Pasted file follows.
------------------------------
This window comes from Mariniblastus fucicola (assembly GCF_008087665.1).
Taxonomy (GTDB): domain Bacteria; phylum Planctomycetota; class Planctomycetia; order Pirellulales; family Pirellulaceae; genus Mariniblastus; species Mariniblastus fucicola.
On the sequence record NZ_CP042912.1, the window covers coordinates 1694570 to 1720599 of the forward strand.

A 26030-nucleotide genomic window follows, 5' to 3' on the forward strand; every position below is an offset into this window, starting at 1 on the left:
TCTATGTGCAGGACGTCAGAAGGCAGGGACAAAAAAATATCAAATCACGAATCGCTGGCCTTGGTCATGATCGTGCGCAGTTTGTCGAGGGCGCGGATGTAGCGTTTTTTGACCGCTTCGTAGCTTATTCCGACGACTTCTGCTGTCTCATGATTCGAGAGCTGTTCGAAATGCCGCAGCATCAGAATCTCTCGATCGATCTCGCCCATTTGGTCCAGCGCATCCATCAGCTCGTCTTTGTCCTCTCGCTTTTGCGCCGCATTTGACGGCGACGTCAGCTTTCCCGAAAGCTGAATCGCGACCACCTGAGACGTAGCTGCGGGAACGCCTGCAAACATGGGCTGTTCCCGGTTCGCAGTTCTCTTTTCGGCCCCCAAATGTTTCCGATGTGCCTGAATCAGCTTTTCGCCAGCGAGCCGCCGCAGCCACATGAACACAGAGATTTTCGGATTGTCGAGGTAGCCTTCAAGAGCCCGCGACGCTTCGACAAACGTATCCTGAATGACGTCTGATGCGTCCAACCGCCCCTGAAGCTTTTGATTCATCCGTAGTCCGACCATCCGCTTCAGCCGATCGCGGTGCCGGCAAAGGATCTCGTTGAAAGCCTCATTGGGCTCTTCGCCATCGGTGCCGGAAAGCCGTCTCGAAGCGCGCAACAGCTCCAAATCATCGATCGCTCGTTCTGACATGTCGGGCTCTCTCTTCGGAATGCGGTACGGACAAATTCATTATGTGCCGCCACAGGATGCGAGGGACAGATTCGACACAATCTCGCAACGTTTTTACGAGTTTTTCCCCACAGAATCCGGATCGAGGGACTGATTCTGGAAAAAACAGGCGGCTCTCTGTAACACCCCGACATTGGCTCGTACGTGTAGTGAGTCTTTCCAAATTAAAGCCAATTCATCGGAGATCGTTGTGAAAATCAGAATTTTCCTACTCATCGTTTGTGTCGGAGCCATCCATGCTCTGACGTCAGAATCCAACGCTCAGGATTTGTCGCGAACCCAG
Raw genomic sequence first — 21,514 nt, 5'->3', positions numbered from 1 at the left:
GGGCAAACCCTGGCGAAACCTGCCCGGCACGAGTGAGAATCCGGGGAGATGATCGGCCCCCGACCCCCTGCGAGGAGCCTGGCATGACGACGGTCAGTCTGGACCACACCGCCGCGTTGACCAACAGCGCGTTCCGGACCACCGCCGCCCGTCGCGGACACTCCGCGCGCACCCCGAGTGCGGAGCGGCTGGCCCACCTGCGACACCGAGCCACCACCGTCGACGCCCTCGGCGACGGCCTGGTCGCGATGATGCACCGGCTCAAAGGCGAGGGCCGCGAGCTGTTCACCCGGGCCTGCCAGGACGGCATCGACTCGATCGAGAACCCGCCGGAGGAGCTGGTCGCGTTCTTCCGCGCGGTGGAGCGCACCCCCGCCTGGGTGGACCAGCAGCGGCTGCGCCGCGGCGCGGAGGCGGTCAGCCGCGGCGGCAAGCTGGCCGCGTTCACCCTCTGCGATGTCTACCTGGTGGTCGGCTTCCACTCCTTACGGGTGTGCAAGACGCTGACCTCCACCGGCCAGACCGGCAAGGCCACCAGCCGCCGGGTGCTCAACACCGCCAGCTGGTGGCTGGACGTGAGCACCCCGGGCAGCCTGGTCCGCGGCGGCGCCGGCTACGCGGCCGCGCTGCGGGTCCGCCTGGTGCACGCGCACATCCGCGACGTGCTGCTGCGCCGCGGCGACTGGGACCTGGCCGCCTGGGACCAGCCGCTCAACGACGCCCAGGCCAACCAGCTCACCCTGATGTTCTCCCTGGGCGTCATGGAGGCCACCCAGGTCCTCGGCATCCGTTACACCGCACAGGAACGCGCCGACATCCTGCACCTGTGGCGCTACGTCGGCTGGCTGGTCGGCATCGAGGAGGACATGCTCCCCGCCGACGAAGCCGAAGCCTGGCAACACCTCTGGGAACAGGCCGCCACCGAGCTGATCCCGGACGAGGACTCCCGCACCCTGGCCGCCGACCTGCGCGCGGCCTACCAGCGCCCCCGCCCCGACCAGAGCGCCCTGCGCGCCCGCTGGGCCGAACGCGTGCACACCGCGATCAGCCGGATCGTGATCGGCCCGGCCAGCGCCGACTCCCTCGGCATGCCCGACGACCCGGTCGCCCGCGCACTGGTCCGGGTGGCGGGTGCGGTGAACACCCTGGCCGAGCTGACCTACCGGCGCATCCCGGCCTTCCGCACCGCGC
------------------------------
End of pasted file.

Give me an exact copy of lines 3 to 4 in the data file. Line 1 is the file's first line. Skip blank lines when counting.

On the sequence record NZ_CP042912.1, the window covers coordinates 1694570 to 1720599 of the forward strand.

A 26030-nucleotide genomic window follows, 5' to 3' on the forward strand; every position below is an offset into this window, starting at 1 on the left: